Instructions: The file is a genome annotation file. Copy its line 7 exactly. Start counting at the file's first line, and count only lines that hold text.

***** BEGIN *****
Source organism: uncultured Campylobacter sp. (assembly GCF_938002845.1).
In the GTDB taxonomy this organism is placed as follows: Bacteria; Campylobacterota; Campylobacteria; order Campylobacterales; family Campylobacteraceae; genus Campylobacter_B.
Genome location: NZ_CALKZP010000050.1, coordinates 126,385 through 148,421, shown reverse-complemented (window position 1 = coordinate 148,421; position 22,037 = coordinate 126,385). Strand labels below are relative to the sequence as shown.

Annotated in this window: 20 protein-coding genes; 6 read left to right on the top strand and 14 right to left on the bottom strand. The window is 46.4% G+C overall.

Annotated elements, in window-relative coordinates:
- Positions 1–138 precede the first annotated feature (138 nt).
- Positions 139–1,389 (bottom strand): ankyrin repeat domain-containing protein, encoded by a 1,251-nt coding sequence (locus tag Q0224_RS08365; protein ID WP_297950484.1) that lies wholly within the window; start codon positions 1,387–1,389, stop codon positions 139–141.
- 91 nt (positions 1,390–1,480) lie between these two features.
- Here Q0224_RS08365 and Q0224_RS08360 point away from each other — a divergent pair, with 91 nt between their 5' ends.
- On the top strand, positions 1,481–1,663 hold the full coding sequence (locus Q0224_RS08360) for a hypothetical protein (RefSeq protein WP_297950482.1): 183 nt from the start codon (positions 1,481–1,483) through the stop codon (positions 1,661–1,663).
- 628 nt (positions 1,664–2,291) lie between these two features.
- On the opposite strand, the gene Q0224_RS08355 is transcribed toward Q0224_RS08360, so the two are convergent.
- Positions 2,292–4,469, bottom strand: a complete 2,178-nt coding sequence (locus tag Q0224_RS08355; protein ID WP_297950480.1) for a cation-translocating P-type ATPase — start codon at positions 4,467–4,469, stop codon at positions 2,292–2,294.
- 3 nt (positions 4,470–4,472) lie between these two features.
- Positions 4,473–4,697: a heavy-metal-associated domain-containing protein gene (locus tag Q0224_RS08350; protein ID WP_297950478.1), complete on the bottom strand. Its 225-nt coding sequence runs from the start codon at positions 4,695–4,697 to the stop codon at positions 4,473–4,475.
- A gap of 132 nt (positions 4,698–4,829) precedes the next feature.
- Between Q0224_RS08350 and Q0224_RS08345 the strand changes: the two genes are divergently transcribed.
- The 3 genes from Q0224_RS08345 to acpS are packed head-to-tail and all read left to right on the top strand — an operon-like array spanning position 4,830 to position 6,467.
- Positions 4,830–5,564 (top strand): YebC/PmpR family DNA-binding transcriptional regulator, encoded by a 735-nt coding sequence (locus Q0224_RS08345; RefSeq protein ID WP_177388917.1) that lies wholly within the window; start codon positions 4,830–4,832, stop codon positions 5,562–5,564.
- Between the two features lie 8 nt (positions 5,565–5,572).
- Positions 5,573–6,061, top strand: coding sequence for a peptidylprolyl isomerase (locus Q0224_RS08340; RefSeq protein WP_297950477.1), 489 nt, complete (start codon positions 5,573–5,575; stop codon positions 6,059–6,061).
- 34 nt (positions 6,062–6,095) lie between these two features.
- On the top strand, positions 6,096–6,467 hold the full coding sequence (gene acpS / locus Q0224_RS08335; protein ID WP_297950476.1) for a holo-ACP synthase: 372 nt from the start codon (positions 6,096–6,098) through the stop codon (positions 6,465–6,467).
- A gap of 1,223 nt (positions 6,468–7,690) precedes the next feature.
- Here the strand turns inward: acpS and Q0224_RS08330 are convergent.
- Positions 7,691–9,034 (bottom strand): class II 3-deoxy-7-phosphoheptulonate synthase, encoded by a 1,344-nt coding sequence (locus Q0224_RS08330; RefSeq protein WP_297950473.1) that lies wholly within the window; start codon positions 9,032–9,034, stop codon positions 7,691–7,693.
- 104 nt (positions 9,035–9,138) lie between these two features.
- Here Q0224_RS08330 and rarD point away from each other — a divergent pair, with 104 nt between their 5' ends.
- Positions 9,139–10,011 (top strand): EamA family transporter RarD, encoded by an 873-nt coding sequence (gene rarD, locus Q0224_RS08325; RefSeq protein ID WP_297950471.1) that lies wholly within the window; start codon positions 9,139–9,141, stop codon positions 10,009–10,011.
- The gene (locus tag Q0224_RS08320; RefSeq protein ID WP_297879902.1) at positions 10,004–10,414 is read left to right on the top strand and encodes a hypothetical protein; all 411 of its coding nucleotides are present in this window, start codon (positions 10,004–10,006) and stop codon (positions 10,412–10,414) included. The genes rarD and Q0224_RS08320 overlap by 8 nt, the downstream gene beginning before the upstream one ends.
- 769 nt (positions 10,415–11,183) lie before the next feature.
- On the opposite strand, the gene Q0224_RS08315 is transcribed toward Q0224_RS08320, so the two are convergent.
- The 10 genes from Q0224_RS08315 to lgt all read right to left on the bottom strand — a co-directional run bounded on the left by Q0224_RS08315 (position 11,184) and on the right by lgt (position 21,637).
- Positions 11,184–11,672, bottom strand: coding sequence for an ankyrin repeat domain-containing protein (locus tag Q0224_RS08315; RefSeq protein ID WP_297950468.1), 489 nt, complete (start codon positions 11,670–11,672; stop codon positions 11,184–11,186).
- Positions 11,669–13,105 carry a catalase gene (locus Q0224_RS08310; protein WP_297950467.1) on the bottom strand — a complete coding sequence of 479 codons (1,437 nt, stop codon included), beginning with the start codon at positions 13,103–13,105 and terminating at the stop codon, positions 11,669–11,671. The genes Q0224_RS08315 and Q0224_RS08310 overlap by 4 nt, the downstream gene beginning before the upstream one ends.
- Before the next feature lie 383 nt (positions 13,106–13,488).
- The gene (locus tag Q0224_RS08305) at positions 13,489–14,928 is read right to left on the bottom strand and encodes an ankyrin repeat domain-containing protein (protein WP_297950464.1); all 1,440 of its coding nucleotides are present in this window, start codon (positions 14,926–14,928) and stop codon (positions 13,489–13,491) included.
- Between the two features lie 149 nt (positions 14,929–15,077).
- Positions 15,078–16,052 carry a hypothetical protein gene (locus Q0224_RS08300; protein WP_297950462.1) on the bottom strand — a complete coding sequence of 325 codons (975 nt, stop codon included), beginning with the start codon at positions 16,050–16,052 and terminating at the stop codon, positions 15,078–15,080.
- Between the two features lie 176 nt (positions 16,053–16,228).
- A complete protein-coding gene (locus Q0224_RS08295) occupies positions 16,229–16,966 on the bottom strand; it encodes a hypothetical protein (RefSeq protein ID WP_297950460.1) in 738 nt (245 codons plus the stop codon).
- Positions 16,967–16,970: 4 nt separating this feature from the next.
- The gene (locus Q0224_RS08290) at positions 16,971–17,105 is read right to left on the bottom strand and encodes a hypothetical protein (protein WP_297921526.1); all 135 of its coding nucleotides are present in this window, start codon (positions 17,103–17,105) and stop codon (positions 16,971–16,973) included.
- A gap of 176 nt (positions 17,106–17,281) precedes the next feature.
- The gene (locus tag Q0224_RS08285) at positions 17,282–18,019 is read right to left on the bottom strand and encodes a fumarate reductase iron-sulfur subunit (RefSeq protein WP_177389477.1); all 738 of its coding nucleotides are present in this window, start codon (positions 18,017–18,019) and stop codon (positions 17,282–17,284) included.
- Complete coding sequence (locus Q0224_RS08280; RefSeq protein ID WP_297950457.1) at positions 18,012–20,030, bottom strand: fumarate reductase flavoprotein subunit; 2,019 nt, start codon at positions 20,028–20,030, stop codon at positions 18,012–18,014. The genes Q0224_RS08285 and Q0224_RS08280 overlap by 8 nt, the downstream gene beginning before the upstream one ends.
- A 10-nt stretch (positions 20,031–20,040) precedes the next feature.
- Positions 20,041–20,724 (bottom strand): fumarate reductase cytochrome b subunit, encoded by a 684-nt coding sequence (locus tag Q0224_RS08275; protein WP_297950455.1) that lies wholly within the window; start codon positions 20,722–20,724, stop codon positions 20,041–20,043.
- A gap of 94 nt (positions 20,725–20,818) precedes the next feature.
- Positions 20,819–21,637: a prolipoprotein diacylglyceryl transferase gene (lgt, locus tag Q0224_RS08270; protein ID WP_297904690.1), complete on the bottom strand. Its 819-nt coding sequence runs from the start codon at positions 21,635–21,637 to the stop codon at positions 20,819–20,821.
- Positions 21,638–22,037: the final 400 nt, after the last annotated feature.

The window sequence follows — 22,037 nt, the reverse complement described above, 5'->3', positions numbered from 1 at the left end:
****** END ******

- Positions 139–1,389 (bottom strand): ankyrin repeat domain-containing protein, encoded by a 1,251-nt coding sequence (locus tag Q0224_RS08365; protein ID WP_297950484.1) that lies wholly within the window; start codon positions 1,387–1,389, stop codon positions 139–141.